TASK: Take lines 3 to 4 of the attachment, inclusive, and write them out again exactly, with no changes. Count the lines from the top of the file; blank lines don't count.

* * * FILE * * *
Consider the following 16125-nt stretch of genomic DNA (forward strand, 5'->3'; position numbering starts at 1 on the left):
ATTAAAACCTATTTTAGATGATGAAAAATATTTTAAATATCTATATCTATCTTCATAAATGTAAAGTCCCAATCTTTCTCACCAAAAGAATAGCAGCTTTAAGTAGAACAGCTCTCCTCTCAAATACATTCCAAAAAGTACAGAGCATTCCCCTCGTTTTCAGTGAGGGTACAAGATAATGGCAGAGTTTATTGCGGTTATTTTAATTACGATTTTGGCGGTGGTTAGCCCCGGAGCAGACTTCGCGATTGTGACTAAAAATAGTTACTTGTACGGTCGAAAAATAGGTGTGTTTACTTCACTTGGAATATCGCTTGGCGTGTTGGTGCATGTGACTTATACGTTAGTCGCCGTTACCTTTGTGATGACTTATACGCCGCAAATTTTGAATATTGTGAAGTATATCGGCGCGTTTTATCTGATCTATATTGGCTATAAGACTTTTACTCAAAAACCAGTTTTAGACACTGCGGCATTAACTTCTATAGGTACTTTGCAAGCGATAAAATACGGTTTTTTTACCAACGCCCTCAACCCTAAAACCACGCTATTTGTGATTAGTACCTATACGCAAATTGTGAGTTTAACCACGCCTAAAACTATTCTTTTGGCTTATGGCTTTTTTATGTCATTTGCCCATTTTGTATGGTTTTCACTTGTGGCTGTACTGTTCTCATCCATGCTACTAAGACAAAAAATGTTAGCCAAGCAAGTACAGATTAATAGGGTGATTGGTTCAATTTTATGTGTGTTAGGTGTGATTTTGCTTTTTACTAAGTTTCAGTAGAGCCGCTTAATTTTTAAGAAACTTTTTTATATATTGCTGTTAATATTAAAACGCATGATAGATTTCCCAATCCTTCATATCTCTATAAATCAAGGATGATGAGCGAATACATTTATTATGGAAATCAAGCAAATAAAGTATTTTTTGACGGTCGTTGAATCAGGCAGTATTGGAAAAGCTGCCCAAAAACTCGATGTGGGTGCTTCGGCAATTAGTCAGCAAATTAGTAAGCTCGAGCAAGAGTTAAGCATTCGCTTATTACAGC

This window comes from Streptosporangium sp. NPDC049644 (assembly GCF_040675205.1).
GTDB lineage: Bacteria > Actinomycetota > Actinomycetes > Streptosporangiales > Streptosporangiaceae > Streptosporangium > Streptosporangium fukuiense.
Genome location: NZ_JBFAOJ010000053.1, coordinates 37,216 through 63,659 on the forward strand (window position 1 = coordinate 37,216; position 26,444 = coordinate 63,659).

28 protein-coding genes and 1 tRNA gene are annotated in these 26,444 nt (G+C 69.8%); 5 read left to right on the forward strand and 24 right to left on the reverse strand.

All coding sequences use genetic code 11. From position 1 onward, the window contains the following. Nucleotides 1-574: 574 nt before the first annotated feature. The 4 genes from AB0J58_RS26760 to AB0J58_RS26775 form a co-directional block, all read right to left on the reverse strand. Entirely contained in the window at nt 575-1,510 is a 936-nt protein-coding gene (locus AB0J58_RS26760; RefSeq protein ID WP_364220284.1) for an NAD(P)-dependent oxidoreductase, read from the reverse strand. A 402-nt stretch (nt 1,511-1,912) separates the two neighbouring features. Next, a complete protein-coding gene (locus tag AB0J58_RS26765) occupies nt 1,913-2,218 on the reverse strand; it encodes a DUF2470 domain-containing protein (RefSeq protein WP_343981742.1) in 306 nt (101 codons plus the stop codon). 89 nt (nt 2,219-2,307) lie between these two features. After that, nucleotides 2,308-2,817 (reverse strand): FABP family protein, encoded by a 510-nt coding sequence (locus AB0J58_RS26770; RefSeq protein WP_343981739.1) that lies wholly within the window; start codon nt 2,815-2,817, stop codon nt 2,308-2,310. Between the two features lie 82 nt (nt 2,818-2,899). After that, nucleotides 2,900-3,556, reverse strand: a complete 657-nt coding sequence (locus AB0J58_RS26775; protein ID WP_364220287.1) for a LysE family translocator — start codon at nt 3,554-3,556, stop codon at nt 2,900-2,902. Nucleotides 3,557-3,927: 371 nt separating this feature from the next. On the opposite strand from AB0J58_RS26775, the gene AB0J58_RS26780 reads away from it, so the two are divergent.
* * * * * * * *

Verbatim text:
This window comes from Streptosporangium sp. NPDC049644 (assembly GCF_040675205.1).
GTDB lineage: Bacteria > Actinomycetota > Actinomycetes > Streptosporangiales > Streptosporangiaceae > Streptosporangium > Streptosporangium fukuiense.